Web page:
Sports constantly offer up stories of inspiration.
Sometimes, it’s an individual accomplishing something that seemed impossible. Other times, it’s a group coming together as a team to meet an insurmountable goal. These stories help create the memories that make it exciting to be a fan of a particular player or team.
Duke basketball has many of these stories.
From personal achievements to team triumphs, the Blue Devils have a rich history of inspirational moments.
The following list features Duke’s five most inspiring stories.
On February 28, 1998, Steve Wojciechowski played his final game in Cameron Indoor Stadium. The No. 1 Blue Devils were facing No. 3 North Carolina in the latest installment of college basketball’s best rivalry.
With only 12 minutes remaining in the game, Duke trailed the Tar Heels by 17 points and it looked like it would be a disappointing senior day for Wojciechowski, the senior leader of the team and a favorite of the Cameron Crazies.
However, Wojciechowski and the Blue Devils were not to be denied. The team came storming back behind great scoring efforts by Elton Brand and Roshown McLeod. Wojciechowski only scored one point, but he also contributed 11 assists and his usual stifling defense.
The moment between Wojo and Coach K serves as a picture of the special bond they shared and their incredible passion to succeed.
Many people viewed Chris Carrawell as an afterthought of Duke’s 1996 recruiting class.
He was a kid from a troubled neighborhood in St. Louis who struggled with shoulder injuries in high school. He was also ranked lower than Duke’s other two incoming recruits, Nate James and Mike Chappell.
As Carrawell told the Duke Chronicle during his senior season in 1999, many people back home in St. Louis didn’t expect him to succeed at Duke, as a student or basketball player.
He proved all the doubters wrong.
Carrawell finished his career as one of the winningest players in the history of Duke basketball with a 58-6 record in ACC play. As a senior, he was named the 2000 ACC Player of the Year and a first-team All-American.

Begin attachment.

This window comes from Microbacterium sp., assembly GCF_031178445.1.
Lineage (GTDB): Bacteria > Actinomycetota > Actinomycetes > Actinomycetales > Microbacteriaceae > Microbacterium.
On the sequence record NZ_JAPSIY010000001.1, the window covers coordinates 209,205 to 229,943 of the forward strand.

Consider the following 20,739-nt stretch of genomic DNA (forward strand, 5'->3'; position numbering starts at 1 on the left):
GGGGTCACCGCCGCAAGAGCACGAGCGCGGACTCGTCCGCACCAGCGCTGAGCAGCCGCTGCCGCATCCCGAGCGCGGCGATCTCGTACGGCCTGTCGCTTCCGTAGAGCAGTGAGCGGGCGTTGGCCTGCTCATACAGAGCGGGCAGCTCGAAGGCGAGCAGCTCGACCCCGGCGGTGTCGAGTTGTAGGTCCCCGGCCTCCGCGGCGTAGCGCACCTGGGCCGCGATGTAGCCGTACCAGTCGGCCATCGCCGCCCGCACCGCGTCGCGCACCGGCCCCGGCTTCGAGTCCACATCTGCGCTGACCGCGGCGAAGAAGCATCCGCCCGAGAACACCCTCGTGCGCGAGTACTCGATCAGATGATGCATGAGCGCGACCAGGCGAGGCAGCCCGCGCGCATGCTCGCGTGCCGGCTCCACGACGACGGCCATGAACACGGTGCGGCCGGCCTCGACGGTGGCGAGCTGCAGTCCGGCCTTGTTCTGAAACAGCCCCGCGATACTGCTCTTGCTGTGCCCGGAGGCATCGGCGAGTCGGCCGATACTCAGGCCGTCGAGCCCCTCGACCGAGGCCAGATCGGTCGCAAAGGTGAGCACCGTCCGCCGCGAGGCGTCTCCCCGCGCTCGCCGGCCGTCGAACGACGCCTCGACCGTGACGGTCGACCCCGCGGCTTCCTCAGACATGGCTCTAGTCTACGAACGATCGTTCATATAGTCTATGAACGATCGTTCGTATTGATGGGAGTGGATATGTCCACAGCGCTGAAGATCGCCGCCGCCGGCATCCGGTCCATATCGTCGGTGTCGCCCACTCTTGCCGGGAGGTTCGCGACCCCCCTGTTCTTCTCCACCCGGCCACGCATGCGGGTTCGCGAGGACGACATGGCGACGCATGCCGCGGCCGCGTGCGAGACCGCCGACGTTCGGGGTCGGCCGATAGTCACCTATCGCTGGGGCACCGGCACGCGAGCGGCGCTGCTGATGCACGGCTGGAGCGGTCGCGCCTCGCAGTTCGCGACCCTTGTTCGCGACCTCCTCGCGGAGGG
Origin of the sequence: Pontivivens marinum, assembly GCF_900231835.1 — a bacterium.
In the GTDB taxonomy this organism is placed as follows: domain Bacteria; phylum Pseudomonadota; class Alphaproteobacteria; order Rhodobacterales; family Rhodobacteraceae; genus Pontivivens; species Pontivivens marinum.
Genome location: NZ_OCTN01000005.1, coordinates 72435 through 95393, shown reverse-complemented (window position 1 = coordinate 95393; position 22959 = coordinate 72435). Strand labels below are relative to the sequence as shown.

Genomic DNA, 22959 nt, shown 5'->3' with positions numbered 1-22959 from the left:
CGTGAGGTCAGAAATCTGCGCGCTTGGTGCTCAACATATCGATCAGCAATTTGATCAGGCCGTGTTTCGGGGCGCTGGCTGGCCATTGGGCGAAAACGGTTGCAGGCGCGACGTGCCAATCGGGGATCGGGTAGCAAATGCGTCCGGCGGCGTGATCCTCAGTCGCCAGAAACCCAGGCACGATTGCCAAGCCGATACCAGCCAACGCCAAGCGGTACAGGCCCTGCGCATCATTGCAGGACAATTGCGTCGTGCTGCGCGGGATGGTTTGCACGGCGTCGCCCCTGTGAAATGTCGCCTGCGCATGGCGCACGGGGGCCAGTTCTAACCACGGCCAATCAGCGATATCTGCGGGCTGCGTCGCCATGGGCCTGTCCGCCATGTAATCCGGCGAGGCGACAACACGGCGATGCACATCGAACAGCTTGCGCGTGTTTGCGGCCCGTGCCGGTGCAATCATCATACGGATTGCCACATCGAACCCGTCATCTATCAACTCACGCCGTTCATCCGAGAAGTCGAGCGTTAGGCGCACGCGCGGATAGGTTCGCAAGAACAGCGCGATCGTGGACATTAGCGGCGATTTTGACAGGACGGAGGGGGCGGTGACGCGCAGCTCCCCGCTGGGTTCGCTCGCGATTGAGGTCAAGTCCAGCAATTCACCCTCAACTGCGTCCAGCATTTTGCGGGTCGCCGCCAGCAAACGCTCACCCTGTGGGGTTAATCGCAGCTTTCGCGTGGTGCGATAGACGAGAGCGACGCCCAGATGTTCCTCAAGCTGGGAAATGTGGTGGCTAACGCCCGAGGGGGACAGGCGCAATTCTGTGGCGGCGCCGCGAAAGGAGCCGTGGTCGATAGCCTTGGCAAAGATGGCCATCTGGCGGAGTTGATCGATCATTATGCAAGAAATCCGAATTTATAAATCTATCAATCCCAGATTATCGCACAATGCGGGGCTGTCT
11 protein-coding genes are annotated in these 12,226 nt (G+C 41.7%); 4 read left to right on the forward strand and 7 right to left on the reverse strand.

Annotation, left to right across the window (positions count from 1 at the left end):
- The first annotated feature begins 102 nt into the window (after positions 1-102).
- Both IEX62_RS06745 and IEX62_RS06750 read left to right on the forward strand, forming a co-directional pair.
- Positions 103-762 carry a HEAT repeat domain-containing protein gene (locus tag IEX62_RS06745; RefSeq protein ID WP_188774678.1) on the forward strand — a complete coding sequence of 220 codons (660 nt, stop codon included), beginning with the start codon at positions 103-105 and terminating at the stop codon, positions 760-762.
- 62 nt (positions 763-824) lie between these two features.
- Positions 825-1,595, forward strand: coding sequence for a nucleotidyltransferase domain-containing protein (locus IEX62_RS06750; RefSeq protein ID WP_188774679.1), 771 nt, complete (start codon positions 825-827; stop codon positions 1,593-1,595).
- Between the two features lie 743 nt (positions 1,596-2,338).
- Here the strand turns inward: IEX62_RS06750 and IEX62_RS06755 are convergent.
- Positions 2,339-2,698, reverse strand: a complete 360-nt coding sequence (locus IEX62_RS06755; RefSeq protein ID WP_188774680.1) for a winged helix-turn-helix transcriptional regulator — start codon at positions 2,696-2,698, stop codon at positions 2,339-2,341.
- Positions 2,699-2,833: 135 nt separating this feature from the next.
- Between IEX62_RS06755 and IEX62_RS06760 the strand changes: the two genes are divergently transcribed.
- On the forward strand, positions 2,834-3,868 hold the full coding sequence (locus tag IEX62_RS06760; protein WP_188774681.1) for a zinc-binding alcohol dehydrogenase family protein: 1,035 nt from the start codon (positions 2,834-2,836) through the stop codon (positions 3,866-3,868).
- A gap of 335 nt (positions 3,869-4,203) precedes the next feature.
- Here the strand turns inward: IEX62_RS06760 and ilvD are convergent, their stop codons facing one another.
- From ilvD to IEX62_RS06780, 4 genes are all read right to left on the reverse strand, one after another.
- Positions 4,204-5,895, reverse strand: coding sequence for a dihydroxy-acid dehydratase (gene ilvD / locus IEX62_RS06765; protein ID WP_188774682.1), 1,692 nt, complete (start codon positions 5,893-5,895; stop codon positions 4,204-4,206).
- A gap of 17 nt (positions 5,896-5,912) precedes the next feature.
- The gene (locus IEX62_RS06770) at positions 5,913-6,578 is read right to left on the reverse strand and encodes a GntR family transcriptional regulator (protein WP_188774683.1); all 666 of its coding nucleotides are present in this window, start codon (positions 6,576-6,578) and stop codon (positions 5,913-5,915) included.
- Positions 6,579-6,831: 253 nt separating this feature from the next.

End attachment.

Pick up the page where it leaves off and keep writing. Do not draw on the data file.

Duke’s comeback on the road against Maryland in 2001, known as the “Miracle Minute,” is one of the most improbable comebacks in the history of college basketball.
The Blue Devils trailed by 10 points with less than a minute remaining after the Terrapins had controlled the first 39 minutes of the game.
Then, Jason Williams, who had played poorly up to that point, caught fire and scored eight points in the span of 14 seconds. Maryland failed to convert from the free-throw line in the final seconds and the Blue Devils sent the game to overtime, where they eventually prevailed 98-96.
The comeback elevated the intensity between Duke and Maryland to a new level and cemented Duke’s place atop the list of Maryland’s most hated rivals.
Brian Zoubek arrived at Duke as a seven-footer with two left feet.
He struggled with injuries and turnovers during his first three seasons at Duke, making him a liability during critical moments when the Blue Devils would have benefited from his size.
When Zoubek entered the 2009-10 season a senior, few expected him to be a useful role player and virtually no one expected him to become one of the most valuable players during Duke’s march to the 2010 national championship.
While he would never be confused with Bill Walton, Zoubek carved out a role as one of the best rebounders in the country. His ability to grab offensive rebounds and kick the ball outside to an open shooter became one of the most dangerous elements of the Duke offense.
For people who say Duke doesn’t know how to develop big men, the career of Brian Zoubek is exhibit A of why that statement is false.
Nolan Smith has national champion DNA. He is the son of Derek Smith, who won the 1980 national championship as a member of the Louisville Cardinals.
Only Nolan was forced to grow up without his father. When he was only eight years old, Derek Smith died from a massive heart attack.
Derek Smith was an assistant coach with the Washington Bullets at the time of his death and many Bullets players made it a point to mentor and look out for Nolan after his father passed away. Nolan formed strong relationships with many of the players, including Johnny Dawkins, who was then a member of the Bullets.
Dawkins would later become an assistant coach at Duke and his relationship with Smith helped lead the talented guard to Duke when he was being recruited out of high school.
Nolan would go on to become an All-American and National Player of the Year during his Duke career. He also helped the Blue Devils win the 2010 National Championship in Indianapolis—the same city Derek Smith and the Louisville Cardinals won the national championship in 1980.
What are some other inspirational stories in Duke history? Leave your stories in the comments section below.